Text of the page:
With all of these defense in the Big Ten it comes as a major surprise that Minnesota holds the best rushing defense through the first six weeks of the season. The Gophers are only allowing 77 yards per game on the ground. The Buckeyes ran for 201 yards but 71 of those yards came on one carry and Ohio State did not have a run of longer than 10 yards beyond that. Maryland sold out to stop the run but that seems to be just how the Terps role, ranking No. 48 against the run. For Ohio State’s next six opponents, all have been pretty solid against the run, ranking from No. 29 (Penn State) to No. 56 (Nebraska). Ohio State’s own rush defense ranks in that same area as No. 54, just for comparison.
But is it about rushing yards or is about rushing TD’s allowed? You don’t win the game with yards, it is points.
Michigan leads the way with two rushing touchdowns allowed over six games, Penn State and Michigan State have each give up four over six games while everyone else has five up five or six over the course of between five and seven games (Nebraska played zero week and has not had an open week through last week’s action).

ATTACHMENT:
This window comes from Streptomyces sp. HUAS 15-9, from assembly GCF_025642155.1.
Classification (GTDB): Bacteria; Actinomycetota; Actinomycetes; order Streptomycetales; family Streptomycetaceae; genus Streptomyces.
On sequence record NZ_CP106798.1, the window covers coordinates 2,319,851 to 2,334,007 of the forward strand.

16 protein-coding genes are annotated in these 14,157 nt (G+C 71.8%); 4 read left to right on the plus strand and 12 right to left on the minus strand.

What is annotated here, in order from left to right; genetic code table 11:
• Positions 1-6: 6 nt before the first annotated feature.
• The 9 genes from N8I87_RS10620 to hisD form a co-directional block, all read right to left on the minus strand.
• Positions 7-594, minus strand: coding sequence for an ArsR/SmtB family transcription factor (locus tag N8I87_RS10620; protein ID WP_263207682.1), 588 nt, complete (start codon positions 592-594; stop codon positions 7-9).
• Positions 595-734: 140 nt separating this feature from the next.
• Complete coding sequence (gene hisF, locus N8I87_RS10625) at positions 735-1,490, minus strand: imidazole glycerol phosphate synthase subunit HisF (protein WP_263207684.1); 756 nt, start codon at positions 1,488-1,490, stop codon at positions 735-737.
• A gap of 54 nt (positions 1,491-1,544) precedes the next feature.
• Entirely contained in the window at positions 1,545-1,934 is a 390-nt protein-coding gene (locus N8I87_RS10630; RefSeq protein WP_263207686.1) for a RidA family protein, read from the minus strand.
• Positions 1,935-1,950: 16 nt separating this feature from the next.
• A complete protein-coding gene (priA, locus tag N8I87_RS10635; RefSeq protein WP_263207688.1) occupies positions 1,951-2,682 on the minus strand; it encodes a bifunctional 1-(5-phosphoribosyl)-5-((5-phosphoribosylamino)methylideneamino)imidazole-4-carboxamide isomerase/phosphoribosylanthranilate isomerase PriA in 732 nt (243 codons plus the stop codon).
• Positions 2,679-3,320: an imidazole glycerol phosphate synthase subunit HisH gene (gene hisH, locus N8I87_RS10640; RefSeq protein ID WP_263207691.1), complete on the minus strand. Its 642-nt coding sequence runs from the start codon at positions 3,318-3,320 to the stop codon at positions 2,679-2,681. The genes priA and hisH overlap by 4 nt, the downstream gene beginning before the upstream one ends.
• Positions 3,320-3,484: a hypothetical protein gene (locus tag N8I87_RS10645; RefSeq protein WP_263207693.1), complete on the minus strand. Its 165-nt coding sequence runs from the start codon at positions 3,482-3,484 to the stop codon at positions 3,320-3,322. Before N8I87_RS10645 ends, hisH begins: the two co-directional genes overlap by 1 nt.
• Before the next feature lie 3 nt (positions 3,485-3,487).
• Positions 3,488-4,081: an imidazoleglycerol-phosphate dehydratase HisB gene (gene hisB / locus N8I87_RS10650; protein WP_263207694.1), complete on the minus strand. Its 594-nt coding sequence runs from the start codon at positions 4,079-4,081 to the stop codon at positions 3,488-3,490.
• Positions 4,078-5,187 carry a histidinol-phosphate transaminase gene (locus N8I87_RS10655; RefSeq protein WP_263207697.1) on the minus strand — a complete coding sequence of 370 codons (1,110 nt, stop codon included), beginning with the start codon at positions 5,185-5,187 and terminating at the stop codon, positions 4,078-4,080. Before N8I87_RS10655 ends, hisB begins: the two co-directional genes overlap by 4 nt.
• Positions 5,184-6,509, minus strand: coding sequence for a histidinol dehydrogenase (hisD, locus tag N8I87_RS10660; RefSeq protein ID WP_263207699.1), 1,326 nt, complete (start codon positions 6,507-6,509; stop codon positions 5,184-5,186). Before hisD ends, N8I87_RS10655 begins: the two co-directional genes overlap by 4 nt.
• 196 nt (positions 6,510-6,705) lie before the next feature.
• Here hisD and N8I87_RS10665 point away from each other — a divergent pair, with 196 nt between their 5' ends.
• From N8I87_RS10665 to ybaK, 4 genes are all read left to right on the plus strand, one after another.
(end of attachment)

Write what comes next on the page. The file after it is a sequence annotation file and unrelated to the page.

Of the teams left on the schedule Penn State leads the way at No. 29 in rush defense with Michigan State (38th) and Michigan (39th) up next. With few “national rushers” on the schedule, outside of Kenneth Walker (MSU), Blake Corum (Michigan) and TreVeyon Henderson (OSU), many of these defenses have not played top backs and will not until they face one another over the next several weeks.
What are we to make of Penn State’s rush defense based on who the Nittany Lions have faced to date? The top rushing offense faced was Wisconsin, as expected, but at that point people thought that Wisconsin might be good. They would be wrong as the Badgers have been a mess. Auburn is a close second at No. 32 in the nation. As mentioned before, Villanova is a FCS team and really doesn’t make our radar, and two opponents, Ball State and Indiana are in the 100s nationally running the ball, as in they can’t run the ball. Iowa just misses that cut at No. 99.
|Team||Rushing Defense||Rank||TDs Allowed (Games played)|
|Indiana||130.6 YPG||53rd||6 (5 games)|
|Penn State||111.3 YPG||29th||4 (6 games)|
|Nebraska||133.9 YPG||56th||6 (7 games)|
|Purdue||124.4 YPG||45th||5 (5 games)|
|Michigan State||118.8 YPG||38th||4 (6 games)|
|Michigan||119.3 YPG||39th||2 (6 games)|
Ohio State Offensive Line & Line Protection